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Oasis city clashes suggest tough challenges for Algerian officials

Abdelkader Cheref unpacks the ethnic violence unfolding in Ghardaia, Algeria
A Mozabite Berber man reacts at his burnt house after clashes between Arabs and Mozabits in Guerrara near Ghardaia, Algeria. Zohra Bensemra / Reuters
A Mozabite Berber man reacts at his burnt house after clashes between Arabs and Mozabits in Guerrara near Ghardaia, Algeria. Zohra Bensemra / Reuters

According to independent reports, more than 20 people died and hundreds were wounded last week when clashes broken out between Chamba Arabs and Mozabite Berbers around the Algerian oasis city of Ghardaia, a Unesco world heritage site.

The two communities are ethnically and religiously divided. The Chamba are nomadic Bedouins who hail from an Arab tribe and are Sunni-Maliki Muslims. The Mozabites are Ibadhi Muslims. They practise a form of Islam that is distinct from Sunni and Shia. They differ both in culture and in religious rite from the Maliki majority in Algeria. 

Tensions first surfaced between the two groups in the 1960s when the Algerian government encouraged the Chamba to settle in Mozabite-majority areas. This has caused hostility over land and housing between the two communities that has not been resolved.

Though the Mozabite community, which consists of some 300,000 people, is indigenous to the region, its survival is in the balance today.

There is a palpable hostility towards religious minorities, spread by some Takfiri-Salafist imams, reactionary media and even by a former minister of religious affairs, who has repeatedly stigmatised the Mozabites.

Confrontations between the Chamba majority and the Mozabite ethnic and religious minority began when a Berber cemetery was desecrated in December 2013, leaving a dozen people dead. But the recent clashes in Ghardaia and two nearby cities – Guerrara and Berianne – have a particularly grim feel about them.

Violence flared up right after interior minister Noureddine Bedoui threatened those who would “undermine public order”. He also declared that “within the framework of the laws of the republic, he would be strict with those who kindle discord”.

Following these statements, Mozabite-owned shops were ransacked and hundreds of homes, businesses and vehicles were torched. According to many witnesses, these heinous acts were perpetrated by hordes of armed young men.

In 2013, police forces fired rubber bullets to restore order, as reported by independent observers, this time the police have chosen not to get involved.

As a reaction, thousands of Mozabites staged large rallies in Algiers, Oran and Constantine. Some protesters carried Algerian flags and banners that read “Mozabites are Martyrs”, chanted the national anthem and recited Quranic verses before they were dispersed by riot police in a heavy-handed fashion.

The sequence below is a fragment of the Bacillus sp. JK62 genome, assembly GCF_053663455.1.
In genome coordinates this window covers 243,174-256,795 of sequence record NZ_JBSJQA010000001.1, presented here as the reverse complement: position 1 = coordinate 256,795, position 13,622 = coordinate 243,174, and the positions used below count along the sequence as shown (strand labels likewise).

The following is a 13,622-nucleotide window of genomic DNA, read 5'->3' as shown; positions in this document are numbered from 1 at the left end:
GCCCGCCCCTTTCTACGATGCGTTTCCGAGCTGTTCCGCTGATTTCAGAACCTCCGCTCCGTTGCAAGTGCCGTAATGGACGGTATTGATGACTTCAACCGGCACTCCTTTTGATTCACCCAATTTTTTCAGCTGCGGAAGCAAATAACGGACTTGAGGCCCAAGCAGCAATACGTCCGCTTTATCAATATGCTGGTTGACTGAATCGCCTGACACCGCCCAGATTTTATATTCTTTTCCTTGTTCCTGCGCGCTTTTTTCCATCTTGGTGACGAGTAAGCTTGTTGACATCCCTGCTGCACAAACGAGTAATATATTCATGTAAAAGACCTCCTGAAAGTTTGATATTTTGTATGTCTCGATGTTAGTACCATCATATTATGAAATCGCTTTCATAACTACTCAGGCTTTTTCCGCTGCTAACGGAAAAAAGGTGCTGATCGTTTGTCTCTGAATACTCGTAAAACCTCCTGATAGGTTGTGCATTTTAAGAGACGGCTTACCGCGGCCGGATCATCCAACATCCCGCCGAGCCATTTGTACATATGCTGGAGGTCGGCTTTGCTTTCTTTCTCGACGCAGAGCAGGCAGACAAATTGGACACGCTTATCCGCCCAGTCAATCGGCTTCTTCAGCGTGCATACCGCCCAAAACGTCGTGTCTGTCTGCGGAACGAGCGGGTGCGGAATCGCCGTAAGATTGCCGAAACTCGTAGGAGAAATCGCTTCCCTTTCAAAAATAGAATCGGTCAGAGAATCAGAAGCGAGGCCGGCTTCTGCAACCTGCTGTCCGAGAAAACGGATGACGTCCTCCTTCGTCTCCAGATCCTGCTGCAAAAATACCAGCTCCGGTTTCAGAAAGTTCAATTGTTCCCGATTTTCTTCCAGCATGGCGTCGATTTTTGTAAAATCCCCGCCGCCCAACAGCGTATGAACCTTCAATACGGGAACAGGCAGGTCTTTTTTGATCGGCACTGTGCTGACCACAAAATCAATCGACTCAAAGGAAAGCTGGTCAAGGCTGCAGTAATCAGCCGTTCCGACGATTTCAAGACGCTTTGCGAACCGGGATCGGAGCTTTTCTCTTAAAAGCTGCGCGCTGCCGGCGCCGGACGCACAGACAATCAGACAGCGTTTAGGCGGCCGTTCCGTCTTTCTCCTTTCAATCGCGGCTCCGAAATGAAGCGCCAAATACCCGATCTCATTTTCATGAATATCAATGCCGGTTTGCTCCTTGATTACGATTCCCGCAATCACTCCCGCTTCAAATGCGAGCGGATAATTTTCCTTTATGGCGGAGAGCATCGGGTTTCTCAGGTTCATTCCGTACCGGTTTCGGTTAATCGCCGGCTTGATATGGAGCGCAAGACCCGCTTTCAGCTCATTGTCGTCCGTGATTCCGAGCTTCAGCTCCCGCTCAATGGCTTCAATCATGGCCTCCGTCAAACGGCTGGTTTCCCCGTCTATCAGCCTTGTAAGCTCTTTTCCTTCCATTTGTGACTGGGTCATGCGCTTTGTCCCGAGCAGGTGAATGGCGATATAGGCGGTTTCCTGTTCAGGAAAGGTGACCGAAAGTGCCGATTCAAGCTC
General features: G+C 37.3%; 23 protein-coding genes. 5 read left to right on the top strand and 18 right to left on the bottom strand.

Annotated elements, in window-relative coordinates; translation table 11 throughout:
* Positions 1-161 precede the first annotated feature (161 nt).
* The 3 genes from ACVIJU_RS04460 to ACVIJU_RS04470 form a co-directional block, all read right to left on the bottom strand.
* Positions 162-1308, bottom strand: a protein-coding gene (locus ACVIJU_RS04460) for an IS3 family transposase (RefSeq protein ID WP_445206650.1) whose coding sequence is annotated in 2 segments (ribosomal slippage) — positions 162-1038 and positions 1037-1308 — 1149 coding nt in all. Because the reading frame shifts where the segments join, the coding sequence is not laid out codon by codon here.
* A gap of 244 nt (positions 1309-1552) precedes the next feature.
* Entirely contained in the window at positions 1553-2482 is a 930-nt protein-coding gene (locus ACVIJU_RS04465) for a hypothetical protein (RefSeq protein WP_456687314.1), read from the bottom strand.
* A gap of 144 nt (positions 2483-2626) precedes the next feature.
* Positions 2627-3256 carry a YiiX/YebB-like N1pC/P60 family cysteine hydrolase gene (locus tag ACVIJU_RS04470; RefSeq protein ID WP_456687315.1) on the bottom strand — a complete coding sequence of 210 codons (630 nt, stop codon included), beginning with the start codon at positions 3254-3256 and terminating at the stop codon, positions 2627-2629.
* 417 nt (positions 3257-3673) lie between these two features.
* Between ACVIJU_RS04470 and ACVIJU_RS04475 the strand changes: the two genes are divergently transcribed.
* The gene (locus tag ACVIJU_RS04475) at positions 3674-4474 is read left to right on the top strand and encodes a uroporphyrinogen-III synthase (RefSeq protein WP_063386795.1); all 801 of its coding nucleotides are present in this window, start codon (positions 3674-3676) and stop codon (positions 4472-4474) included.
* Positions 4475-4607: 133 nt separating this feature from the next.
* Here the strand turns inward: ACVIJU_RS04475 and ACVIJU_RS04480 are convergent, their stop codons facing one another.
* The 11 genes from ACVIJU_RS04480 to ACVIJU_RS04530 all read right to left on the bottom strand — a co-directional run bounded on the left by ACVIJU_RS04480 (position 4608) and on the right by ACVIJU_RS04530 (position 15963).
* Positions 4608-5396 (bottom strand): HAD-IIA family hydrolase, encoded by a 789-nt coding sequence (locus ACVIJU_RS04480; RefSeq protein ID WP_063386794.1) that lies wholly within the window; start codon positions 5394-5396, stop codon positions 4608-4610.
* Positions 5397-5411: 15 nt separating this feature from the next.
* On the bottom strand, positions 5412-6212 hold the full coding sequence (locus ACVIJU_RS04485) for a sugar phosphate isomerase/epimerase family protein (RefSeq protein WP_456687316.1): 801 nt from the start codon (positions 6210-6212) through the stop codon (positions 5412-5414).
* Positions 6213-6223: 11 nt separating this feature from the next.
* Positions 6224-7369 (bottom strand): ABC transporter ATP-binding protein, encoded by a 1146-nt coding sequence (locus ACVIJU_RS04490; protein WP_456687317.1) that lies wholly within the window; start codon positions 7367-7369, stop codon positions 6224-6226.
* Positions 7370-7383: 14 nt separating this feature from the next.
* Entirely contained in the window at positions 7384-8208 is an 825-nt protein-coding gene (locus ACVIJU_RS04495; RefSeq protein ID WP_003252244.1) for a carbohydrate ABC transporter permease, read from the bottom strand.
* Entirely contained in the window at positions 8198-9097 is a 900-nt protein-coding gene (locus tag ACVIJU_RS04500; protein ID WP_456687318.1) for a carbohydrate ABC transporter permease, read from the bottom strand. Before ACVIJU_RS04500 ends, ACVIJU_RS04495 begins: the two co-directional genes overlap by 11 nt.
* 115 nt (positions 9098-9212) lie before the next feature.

Some have already pointed the finger at “foreign hands” as the ones behind the mayhem. Louisa Hanoune, general secretary of the Trotskyite Workers’ Party, believes that “foreign services have a vested interest in the ‘Iraqisation’ of Algeria”.

According to Dr Kamel-Eddine Fekhar, a Mozabite activist, “the Chamba are not the problem, but the Algerian authorities are creating a sense of insecurity among the Mozabite community”.

Some analysts indicate that recent shale gas discoveries explain the authority’s impassiveness. The suggestion is that the atrocities would justify the eventual displacement or disappearance of the Mozabite population from the area.

The recent violence also prompted Abdelaziz Bouteflika, the Algerian president, to order the regional military to “supervise the actions of the security services and to re-establish public order”.

So far Algerian security forces have arrested 35 people, including Dr Fekhar, but many believe that the security measures fail to address the root cause of the tension.

In terms of conflict resolution, the Algerian authorities favour negotiations with selected tribal chiefs rather than authentic representatives of civil society and young people who have taken matters in their own hands.

For the Algerian League for the Defence of Human Rights, an Algiers-based NGO, “the authorities have failed to resolve this intercommunity conflict because of the inefficiency of the institutions and the inconsistency of the proposed solutions”.

Opposition figures have criticised the government and asked those who have failed in their duties to resign.

Dr Abdelkader Cheref is a professor at the State University of New York at Potsdam

Updated: July 12, 2015 04:00 AM

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